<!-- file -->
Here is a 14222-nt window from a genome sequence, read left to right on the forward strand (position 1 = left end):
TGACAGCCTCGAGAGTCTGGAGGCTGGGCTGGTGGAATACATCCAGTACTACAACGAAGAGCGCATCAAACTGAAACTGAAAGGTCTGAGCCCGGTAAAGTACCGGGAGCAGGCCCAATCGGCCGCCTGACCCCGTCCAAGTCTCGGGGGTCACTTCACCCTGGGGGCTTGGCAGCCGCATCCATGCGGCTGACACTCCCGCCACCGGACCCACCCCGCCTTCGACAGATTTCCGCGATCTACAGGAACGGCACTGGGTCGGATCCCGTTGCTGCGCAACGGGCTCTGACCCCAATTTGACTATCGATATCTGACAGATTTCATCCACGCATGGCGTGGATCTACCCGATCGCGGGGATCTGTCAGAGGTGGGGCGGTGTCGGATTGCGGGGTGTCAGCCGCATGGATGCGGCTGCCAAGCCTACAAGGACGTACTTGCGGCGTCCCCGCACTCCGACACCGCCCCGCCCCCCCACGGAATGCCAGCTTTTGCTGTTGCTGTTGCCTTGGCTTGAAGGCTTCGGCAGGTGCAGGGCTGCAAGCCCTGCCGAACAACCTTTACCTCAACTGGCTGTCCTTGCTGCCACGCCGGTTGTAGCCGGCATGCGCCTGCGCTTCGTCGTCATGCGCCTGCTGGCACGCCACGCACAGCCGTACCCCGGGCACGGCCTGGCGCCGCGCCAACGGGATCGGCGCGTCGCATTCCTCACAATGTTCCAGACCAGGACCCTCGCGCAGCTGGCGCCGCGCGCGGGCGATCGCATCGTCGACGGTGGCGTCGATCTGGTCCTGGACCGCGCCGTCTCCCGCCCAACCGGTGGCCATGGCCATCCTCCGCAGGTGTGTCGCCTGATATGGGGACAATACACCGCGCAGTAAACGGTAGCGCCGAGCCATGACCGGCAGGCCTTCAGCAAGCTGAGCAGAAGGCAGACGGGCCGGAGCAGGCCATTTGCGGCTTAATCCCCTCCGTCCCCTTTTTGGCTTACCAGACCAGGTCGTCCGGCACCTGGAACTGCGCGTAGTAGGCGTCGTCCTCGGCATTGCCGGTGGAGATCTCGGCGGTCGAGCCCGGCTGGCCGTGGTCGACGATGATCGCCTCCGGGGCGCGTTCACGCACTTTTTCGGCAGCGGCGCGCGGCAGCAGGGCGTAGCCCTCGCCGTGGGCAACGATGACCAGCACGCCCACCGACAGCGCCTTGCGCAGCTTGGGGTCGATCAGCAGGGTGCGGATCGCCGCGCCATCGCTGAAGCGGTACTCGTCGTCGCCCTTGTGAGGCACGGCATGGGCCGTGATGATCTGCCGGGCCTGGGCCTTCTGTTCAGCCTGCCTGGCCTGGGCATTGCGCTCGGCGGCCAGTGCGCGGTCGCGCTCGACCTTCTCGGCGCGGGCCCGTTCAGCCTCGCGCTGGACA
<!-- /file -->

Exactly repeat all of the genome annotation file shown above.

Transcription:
Here is a 14222-nt window from a genome sequence, read left to right on the forward strand (position 1 = left end):
TGACAGCCTCGAGAGTCTGGAGGCTGGGCTGGTGGAATACATCCAGTACTACAACGAAGAGCGCATCAAACTGAAACTGAAAGGTCTGAGCCCGGTAAAGTACCGGGAGCAGGCCCAATCGGCCGCCTGACCCCGTCCAAGTCTCGGGGGTCACTTCACCCTGGGGGCTTGGCAGCCGCATCCATGCGGCTGACACTCCCGCCACCGGACCCACCCCGCCTTCGACAGATTTCCGCGATCTACAGGAACGGCACTGGGTCGGATCCCGTTGCTGCGCAACGGGCTCTGACCCCAATTTGACTATCGATATCTGACAGATTTCATCCACGCATGGCGTGGATCTACCCGATCGCGGGGATCTGTCAGAGGTGGGGCGGTGTCGGATTGCGGGGTGTCAGCCGCATGGATGCGGCTGCCAAGCCTACAAGGACGTACTTGCGGCGTCCCCGCACTCCGACACCGCCCCGCCCCCCCACGGAATGCCAGCTTTTGCTGTTGCTGTTGCCTTGGCTTGAAGGCTTCGGCAGGTGCAGGGCTGCAAGCCCTGCCGAACAACCTTTACCTCAACTGGCTGTCCTTGCTGCCACGCCGGTTGTAGCCGGCATGCGCCTGCGCTTCGTCGTCATGCGCCTGCTGGCACGCCACGCACAGCCGTACCCCGGGCACGGCCTGGCGCCGCGCCAACGGGATCGGCGCGTCGCATTCCTCACAATGTTCCAGACCAGGACCCTCGCGCAGCTGGCGCCGCGCGCGGGCGATCGCATCGTCGACGGTGGCGTCGATCTGGTCCTGGACCGCGCCGTCTCCCGCCCAACCGGTGGCCATGGCCATCCTCCGCAGGTGTGTCGCCTGATATGGGGACAATACACCGCGCAGTAAACGGTAGCGCCGAGCCATGACCGGCAGGCCTTCAGCAAGCTGAGCAGAAGGCAGACGGGCCGGAGCAGGCCATTTGCGGCTTAATCCCCTCCGTCCCCTTTTTGGCTTACCAGACCAGGTCGTCCGGCACCTGGAACTGCGCGTAGTAGGCGTCGTCCTCGGCATTGCCGGTGGAGATCTCGGCGGTCGAGCCCGGCTGGCCGTGGTCGACGATGATCGCCTCCGGGGCGCGTTCACGCACTTTTTCGGCAGCGGCGCGCGGCAGCAGGGCGTAGCCCTCGCCGTGGGCAACGATGACCAGCACGCCCACCGACAGCGCCTTGCGCAGCTTGGGGTCGATCAGCAGGGTGCGGATCGCCGCGCCATCGCTGAAGCGGTACTCGTCGTCGCCCTTGTGAGGCACGGCATGGGCCGTGATGATCTGCCGGGCCTGGGCCTTCTGTTCAGCCTGCCTGGCCTGGGCATTGCGCTCGGCGGCCAGTGCGCGGTCGCGCTCGACCTTCTCGGCGCGGGCCCGTTCAGCCTCGCGCTGGACA